The Whittaker style paddle wheel uses off-axis blades to increase efficiency and eliminate fouling. It is ideally suited for amphibious projects and applications where weeds would tangle in a normal propeller. It is low-draft and works well whether the blades dip just 3" into the water or go as deep as 13". Here's how I made one using a recycled plastic barrel and a bicycle crankset.

The Whittaker from dawn thomas on Vimeo.

What you'll use up:
1 large plastic barrel (HDPE) (the one in this Instructable is probably 30 to 35  gallons)
[NOTE: I've since learned that the BLUE HDPE barrels are far less prone to fracturing than the WHITE barrel shown in ths instructable-- so use a blue barrel if you can!]
A couple of lengths of 2x2 redwood
About 2 feet flat steel approx 1/8" thick,1-1/2"
Bicycle crank, 3-part style (the pedals come off the spindle)
30 stainless steel wood screws and 18 fender washers
Rust-inhibiting spray paint

Saws-all or scroll saw or keyhole saw
Driver or screwdriver
Table saw or mad skills with a circle saw

Here's an outline of the steps:
1) Build a couple of triangles from the wood, 20" (ish) on  a side.
2) Cut and weld the crankset to fit into the triangles. Screw the armatures to the triangles.
3) Cut 6 paddle blades from the barrel. Make them 1/6th the circumference of the barrel and 20 to 24" long.
4) Screw everything together.
5) Mount to your amphibious vehicle.

Step 1: Build a Pair of Redwood Triangles

1) Cut 6 pieces of redwood 18.5" long and having ends that are cut at 60 degrees. Redwood resists rotting in the water pretty well, so don't treat it.
2) Optionally, bevel the outer faces of these pieces. The paddle blades enclose an arc of 60 degrees because they are cut from 1/6th of a barrel (which is 360 degrees total), and a bevel of 15 to 30 degrees will help to level them out so the thrust leaves straight to the rear of the paddle wheel. If the plastic did not flex ever, then 30 degrees would be the correct angle. Because it does flex, the angle is somewhat intuitively determined.
3) Offset the corners of the triangles, and predrill and screw them together. Predrilling is important in brittle redwood. Now you've got a pair of triangles just over 20" on a side. Assemble them so there's a right and a left (see the drawing)
4) Turn the triangles so the bevel faces down and mark the centers of each leg of the triangle (approximately 10 -1/4" from the corners) to help with aligning during metal fabrication step.

Note: the blades extend past the corners of the triangles... so knowing the left triangle from the right triangle is important. Also, since we are mounting the edge of the blade to the triangles, it's important to make sure your blades point away from the axle so that the blades clear whatever frame you will build. Keeping this in mind will help you orient the bevel correctly.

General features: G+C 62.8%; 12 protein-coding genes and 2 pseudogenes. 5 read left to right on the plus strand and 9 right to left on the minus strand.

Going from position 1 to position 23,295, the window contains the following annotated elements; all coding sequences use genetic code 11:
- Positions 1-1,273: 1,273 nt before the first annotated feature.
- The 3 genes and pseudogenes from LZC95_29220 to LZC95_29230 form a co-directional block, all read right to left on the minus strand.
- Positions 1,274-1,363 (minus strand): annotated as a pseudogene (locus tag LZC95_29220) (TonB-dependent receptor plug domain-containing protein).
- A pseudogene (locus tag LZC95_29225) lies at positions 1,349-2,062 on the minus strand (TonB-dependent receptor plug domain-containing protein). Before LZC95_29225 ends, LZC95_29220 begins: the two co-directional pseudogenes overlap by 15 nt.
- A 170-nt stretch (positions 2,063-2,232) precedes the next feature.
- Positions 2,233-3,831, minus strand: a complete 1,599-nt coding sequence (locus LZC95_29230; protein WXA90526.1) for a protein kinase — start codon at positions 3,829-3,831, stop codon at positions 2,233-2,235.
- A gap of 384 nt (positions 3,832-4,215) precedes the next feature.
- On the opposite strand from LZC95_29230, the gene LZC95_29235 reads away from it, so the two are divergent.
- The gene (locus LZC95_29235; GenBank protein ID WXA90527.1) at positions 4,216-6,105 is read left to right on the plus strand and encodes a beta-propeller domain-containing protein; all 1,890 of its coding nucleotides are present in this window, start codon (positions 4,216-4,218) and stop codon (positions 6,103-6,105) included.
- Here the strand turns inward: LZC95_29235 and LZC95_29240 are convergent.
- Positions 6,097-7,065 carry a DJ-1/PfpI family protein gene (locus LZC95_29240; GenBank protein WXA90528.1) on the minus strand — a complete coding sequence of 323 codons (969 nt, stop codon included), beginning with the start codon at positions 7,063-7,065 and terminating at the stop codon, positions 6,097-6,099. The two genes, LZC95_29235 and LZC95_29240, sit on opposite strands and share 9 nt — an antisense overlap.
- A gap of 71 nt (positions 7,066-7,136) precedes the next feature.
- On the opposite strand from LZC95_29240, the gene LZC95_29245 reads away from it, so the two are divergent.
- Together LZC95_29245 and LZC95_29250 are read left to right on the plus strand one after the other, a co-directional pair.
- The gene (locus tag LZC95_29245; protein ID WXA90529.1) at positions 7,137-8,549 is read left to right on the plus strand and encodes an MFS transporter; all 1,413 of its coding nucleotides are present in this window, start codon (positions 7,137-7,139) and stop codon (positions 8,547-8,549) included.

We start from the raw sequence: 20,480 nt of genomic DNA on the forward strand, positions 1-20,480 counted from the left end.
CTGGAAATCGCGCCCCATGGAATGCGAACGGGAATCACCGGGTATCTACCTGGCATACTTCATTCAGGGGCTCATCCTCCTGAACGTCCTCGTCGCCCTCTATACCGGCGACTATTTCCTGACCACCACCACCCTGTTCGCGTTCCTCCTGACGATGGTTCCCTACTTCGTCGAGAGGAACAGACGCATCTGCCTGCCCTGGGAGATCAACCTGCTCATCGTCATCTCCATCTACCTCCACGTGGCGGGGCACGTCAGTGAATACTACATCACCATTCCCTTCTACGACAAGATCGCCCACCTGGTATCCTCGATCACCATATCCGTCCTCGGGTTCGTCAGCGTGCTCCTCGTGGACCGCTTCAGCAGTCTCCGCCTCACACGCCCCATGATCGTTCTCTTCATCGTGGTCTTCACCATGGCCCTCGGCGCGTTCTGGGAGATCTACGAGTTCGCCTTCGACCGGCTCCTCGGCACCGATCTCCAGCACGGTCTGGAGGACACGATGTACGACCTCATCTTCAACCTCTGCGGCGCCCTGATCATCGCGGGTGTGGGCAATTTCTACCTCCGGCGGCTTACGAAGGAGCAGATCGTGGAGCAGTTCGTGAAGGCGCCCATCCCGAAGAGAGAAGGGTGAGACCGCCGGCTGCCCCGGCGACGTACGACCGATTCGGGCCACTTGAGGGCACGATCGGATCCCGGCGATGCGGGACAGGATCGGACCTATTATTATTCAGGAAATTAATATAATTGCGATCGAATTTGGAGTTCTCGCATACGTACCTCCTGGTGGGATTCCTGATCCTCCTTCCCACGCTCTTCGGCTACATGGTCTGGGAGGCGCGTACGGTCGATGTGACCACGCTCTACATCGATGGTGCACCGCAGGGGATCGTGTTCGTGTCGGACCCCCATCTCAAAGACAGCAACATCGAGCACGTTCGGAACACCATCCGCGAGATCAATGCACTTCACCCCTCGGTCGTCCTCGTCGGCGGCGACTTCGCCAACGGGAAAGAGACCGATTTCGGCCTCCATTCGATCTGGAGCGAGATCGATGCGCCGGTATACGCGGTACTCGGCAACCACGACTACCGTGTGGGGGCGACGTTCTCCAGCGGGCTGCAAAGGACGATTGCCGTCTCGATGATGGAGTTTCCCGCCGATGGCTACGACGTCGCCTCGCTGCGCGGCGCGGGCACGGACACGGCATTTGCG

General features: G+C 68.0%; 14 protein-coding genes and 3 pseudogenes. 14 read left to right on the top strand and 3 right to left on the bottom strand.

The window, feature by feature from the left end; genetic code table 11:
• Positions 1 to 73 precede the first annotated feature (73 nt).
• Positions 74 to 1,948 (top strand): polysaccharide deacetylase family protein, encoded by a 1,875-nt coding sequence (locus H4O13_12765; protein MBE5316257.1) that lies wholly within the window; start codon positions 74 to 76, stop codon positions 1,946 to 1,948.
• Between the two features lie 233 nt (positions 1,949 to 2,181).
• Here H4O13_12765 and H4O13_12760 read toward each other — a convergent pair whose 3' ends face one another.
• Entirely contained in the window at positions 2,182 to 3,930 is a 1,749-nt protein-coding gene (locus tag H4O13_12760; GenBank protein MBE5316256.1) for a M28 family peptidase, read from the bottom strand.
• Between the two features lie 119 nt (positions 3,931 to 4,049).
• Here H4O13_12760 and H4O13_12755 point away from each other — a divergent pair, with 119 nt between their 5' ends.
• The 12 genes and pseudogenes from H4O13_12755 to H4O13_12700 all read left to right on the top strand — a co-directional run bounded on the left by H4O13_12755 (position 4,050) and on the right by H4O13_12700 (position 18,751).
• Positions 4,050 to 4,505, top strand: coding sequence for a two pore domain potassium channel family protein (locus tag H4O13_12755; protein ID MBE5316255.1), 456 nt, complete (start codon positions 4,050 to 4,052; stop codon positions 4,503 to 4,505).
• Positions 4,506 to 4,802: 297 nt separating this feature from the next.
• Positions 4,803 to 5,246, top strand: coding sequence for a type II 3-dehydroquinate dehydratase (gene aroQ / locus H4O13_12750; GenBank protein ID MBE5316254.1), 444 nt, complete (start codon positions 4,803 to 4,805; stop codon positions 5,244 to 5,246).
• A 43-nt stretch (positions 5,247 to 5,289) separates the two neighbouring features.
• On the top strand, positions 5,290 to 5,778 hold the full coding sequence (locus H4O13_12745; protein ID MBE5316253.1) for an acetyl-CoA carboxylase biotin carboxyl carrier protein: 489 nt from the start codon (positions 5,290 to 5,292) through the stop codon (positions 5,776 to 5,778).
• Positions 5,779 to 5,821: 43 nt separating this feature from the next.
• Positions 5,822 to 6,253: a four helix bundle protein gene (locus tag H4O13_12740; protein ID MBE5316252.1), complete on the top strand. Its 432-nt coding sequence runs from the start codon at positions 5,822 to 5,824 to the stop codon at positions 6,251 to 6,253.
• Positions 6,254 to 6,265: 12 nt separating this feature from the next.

<p>Hi sir, may I know what is the dimension of the multi purpose rack?</p>
<p>Yes! It's 70&quot; wide, 24&quot; deep and is built so that there are channels for the flotation barrels to naturally fit within. It extends from the handlebar and front forks about 12&quot;, to create some space between the flotation under the rack and the flotation under the pedal seat. This creates room for the pivot to work.</p>
Maybe modify to use a belt instead of a chain? Not sure if it would get slippery or not but it would solve your rusty chain issue. Looks great I may have to make one.
Hmmm, maybe! One of those toothed belts might do the job really well.
Good point maybe a tensioner as well would help.
Very nice!
The paddle blades in the picture at the top seem to be mounted on a single triangle, whereas the instructions show centralized blades with two triangles. What's the trick to making the single-triangle wheels? Those look like they would work better for my intended project. I love this idea, by the way, I've been trying to work out something like this for ages with no success. Well done.
Hmmm, I'm not sure I understand your comment. The top picture shows the two halves of the paddle wheel (see how the one side has the chain ring?) and when you watch the video, you can see how the two halves work together: one of the six blades is always in the water. <br> <br>Are you trying to figure out how to build a paddle wheel that attaches in the same way as a bike wheel? Such a thing would have a central axis and have mounting points at each end of the axle. I'll bet together we can brainstorm something that would work for you!
Oh, summer inspiration just hit!
Yay! Inspiring others feeds my soul!

About This Instructable




Bio: I just want to rock and roll all night and part of every day Facebook can't keep track of how many friends I have.
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